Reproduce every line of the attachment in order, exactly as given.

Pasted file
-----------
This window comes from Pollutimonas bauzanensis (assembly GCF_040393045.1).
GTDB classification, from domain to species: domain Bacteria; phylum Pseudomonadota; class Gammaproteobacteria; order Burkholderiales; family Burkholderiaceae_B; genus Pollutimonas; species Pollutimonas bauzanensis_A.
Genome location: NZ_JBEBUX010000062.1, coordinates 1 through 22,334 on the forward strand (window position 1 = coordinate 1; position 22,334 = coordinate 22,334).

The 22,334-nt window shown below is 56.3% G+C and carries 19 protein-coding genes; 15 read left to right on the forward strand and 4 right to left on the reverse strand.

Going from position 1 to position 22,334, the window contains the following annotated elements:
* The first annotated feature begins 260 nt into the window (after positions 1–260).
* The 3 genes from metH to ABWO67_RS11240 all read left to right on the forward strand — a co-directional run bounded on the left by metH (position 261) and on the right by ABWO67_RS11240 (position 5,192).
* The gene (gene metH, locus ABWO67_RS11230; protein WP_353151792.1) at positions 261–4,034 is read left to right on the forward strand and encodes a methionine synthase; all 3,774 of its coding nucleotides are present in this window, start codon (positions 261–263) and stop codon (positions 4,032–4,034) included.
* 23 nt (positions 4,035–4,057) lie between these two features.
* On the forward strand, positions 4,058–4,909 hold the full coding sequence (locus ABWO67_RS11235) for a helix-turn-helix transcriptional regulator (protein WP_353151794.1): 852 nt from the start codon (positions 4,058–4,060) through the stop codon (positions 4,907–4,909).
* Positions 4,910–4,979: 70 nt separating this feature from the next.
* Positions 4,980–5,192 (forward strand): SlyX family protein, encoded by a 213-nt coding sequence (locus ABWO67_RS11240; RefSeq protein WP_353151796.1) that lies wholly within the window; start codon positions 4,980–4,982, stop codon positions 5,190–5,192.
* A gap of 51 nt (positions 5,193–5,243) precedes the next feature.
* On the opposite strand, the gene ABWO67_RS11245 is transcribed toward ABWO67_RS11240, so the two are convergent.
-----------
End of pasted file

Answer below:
This window comes from Pollutimonas bauzanensis (assembly GCF_040393045.1).
GTDB classification, from domain to species: domain Bacteria; phylum Pseudomonadota; class Gammaproteobacteria; order Burkholderiales; family Burkholderiaceae_B; genus Pollutimonas; species Pollutimonas bauzanensis_A.
Genome location: NZ_JBEBUX010000062.1, coordinates 1 through 22,334 on the forward strand (window position 1 = coordinate 1; position 22,334 = coordinate 22,334).

The 22,334-nt window shown below is 56.3% G+C and carries 19 protein-coding genes; 15 read left to right on the forward strand and 4 right to left on the reverse strand.

Going from position 1 to position 22,334, the window contains the following annotated elements:
* The first annotated feature begins 260 nt into the window (after positions 1–260).
* The 3 genes from metH to ABWO67_RS11240 all read left to right on the forward strand — a co-directional run bounded on the left by metH (position 261) and on the right by ABWO67_RS11240 (position 5,192).
* The gene (gene metH, locus ABWO67_RS11230; protein WP_353151792.1) at positions 261–4,034 is read left to right on the forward strand and encodes a methionine synthase; all 3,774 of its coding nucleotides are present in this window, start codon (positions 261–263) and stop codon (positions 4,032–4,034) included.
* 23 nt (positions 4,035–4,057) lie between these two features.
* On the forward strand, positions 4,058–4,909 hold the full coding sequence (locus ABWO67_RS11235) for a helix-turn-helix transcriptional regulator (protein WP_353151794.1): 852 nt from the start codon (positions 4,058–4,060) through the stop codon (positions 4,907–4,909).
* Positions 4,910–4,979: 70 nt separating this feature from the next.
* Positions 4,980–5,192 (forward strand): SlyX family protein, encoded by a 213-nt coding sequence (locus ABWO67_RS11240; RefSeq protein WP_353151796.1) that lies wholly within the window; start codon positions 4,980–4,982, stop codon positions 5,190–5,192.
* A gap of 51 nt (positions 5,193–5,243) precedes the next feature.
* On the opposite strand, the gene ABWO67_RS11245 is transcribed toward ABWO67_RS11240, so the two are convergent.